I always assumed that after slavery was abolished, slaves were still bought and sold in secret. So it was called the "Black Market" because it is where black people were sold and bought. Is there any truth behind this?
Nope. Just like 'dark web' is not referencing slaves or black people. "Some clues can be found by looking at the evolution of the usage of the term. If we go to JSTOR to search for the earliest uses of the term, we discover something quite interesting. The earliest articles using the term address a very specific sort of black market, namely, the black market for currency. The handful of articles that talk about black markets in the 1930s all refer to occasions where deviant entrepreneurs were creating markets to route around fixed exchange rate regimes. The historical context for the rise of these "black" markets (a clue that the idea was a new one is that these early articles all use scare quotes) was the monetary situation of the 1930s: the gold standard had collapsed, but most governments were refusing to allow their currencies to "float."" from here: [ Blogspot.com Link ]
That is more a European term than American.
It doesn't refer to slaves. A black market is one which operates outside of official channels and regulations. The name is meant to draw connections with Darkness because the market is out of sight of authorities.
Only in the sense that human trafficking at the present day is illegal in most of the world, so most of the victims are bought and sold in a black market. Of course all races are subject to it, in the US as well as the rest of the world.
Not at all.
The Black Market was a response to rationing that was introduced during World War Two. It was an illegal business which included the buying or selling currency or goods banned by a government or were subject to governmental controls.
There is nothing conclusive concerning the etymology of the phrase "black market," but illegal slave trading is one of a number of possibilities.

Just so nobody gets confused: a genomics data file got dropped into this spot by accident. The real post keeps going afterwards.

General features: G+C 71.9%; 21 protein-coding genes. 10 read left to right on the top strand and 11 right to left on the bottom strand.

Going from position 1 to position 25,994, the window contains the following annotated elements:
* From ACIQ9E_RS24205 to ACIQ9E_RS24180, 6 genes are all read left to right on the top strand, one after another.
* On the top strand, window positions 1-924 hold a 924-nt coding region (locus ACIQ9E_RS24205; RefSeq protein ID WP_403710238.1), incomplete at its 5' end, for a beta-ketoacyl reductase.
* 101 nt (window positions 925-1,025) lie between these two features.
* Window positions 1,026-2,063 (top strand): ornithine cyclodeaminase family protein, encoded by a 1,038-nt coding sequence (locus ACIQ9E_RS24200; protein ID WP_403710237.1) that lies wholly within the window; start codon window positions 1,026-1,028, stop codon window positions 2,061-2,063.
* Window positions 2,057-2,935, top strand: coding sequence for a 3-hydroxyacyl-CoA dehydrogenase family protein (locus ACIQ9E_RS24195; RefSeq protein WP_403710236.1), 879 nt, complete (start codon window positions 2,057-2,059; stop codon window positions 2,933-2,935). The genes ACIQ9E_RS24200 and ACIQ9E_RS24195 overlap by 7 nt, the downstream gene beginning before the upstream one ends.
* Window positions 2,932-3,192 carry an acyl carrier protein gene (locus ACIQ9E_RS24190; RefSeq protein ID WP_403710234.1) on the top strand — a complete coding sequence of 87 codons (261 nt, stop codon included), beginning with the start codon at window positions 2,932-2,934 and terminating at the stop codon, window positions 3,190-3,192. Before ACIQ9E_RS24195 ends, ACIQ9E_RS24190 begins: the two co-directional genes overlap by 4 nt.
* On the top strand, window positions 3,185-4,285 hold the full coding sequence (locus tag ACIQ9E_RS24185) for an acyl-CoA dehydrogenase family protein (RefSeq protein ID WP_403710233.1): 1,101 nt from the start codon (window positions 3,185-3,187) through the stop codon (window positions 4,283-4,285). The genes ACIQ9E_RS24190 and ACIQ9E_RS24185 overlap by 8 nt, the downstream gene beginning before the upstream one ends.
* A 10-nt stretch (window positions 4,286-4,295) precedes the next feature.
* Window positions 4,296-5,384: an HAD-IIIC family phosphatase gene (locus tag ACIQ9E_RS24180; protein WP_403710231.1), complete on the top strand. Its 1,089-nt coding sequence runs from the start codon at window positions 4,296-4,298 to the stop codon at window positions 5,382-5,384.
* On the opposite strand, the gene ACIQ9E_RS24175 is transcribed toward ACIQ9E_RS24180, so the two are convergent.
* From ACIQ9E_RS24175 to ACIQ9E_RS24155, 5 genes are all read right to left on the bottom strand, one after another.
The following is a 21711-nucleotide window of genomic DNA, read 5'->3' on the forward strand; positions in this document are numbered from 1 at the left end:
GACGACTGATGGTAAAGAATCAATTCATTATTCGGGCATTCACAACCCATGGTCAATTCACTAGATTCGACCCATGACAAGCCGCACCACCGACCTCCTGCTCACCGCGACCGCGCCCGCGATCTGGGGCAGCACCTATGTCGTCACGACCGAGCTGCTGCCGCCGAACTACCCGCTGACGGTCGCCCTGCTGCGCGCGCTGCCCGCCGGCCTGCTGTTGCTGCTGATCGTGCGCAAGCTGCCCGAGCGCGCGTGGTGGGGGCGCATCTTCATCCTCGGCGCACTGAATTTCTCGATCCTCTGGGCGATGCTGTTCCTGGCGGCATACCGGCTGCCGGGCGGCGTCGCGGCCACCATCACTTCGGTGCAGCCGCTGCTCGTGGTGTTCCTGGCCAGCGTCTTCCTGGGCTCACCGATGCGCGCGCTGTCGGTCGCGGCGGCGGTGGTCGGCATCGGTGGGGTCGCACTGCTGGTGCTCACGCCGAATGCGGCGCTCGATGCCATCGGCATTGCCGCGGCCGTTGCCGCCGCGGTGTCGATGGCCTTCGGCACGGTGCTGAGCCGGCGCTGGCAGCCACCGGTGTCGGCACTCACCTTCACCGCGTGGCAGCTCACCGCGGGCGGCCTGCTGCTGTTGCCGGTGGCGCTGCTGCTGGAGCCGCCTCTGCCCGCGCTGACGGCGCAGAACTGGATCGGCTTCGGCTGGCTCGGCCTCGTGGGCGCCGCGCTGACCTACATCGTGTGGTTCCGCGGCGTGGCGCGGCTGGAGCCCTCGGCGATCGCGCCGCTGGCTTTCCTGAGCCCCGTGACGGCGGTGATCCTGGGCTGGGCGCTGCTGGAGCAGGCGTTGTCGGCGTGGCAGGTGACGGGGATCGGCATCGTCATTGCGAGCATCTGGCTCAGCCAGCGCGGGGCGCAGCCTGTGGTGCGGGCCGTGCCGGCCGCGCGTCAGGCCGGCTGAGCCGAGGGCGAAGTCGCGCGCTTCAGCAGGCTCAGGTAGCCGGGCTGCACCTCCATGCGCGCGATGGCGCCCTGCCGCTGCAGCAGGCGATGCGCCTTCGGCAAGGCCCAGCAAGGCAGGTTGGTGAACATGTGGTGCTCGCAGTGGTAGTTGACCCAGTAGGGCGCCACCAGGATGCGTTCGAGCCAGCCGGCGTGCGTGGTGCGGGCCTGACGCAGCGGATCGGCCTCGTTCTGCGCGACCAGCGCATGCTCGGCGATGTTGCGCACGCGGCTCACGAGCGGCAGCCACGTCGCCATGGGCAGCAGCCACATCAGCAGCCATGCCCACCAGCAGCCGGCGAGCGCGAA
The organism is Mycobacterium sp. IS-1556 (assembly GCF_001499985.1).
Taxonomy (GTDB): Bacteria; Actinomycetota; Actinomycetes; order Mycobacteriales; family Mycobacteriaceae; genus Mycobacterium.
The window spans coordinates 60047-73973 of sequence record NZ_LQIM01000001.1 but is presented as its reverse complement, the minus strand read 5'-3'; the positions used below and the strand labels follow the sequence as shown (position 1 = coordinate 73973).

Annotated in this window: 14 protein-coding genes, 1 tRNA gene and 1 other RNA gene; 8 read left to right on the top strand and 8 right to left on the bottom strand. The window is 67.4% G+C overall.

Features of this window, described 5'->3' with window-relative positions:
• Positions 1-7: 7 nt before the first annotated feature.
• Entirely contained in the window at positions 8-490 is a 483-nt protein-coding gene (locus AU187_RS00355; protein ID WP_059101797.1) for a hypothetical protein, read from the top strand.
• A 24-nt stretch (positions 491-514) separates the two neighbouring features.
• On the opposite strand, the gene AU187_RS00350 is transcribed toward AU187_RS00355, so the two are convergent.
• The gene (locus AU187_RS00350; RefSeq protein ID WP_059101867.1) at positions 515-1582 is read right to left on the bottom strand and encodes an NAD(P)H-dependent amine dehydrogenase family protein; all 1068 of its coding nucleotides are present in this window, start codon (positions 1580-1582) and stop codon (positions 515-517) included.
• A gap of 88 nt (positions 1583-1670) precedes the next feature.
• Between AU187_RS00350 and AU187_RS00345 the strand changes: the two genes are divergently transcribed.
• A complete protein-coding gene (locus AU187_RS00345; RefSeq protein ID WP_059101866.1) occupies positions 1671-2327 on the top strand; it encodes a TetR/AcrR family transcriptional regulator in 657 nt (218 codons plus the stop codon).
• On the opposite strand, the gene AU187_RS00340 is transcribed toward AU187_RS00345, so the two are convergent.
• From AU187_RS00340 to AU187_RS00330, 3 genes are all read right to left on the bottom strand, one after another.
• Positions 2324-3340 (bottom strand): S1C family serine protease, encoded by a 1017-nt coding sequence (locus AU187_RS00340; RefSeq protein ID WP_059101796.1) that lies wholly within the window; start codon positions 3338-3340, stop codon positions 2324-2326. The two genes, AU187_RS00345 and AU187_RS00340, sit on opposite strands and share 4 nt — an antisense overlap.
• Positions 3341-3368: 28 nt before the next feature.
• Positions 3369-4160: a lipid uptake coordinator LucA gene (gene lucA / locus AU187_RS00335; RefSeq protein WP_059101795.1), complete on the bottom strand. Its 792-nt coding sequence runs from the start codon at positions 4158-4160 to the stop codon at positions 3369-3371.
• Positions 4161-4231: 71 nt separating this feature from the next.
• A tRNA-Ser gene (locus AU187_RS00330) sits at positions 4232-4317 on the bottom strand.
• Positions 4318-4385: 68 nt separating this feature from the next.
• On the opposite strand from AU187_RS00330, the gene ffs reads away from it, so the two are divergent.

Black Market has nothing to do with slaves. A black market, sometimes called an underground economy, or shadow economy is just a clandestine market or transaction that has some aspect of illegality.
None at all. Black and white refers to whether something is illegal or legal. Black markets sell illegal goods. White markets sell legal goods. Grey markets do both or sell things that are questionable but not explicitly illegal.
Same goes with the labels given to hackers. White hat hackers are hackers who work for software or security companies and test software for vulnerabilities to fix and patch. Black hat hackers are the ones who break into systems to steal ****. Grey hat hackers skirt the edges of the legal/illegal lines but don't have malicious intent.
No. It has more to do with the clandestine trade of goods of uncertain provenance by dead of night in the criminal underworld, or associated 'under the counter' trading in any context.
LOL - Never really thought about it, but in a way, I guess you could say it that way - although the actual "black market" refers to something bought or sold illegally. It has no real association to slavery, except.....LOL in the way you expressed it.
No, as everyone else has pointed out it just means illegal trading. How do you imagine slaves could be bought and sold secretly? all the victim had to do was walk out of the house of his/her purchaser and inform the nearest policeman.
BLACK MARKET - "as originally used during World War II meant the market in buying and selling stolen military supplies, such as clothing, blankets, food, and truck tires.The term had also seen some use in World War I, when it entered English as a translation of the German 'Schwarzmarkt.'" From "I Hear America Talking" by Stuart Berg Flexner (Von Nostrand Reinhold Co., New York, 1976). Another source says the phrase got its start in 1931 and meant "unauthorized dealing in commodities that are rationed or of which the supply is otherwise restricted. After a slow start in the 1930s, mainly in the area of currency dealing, the term really took off in the disrupted economic circumstances of World War II." From "20th Century Words: The Story of New Words in English Over the Last 100 Years" by John Ayto (Oxford University Press, New York, 1999).
nope it just means commercial trade that is illegal under local law for whatever reason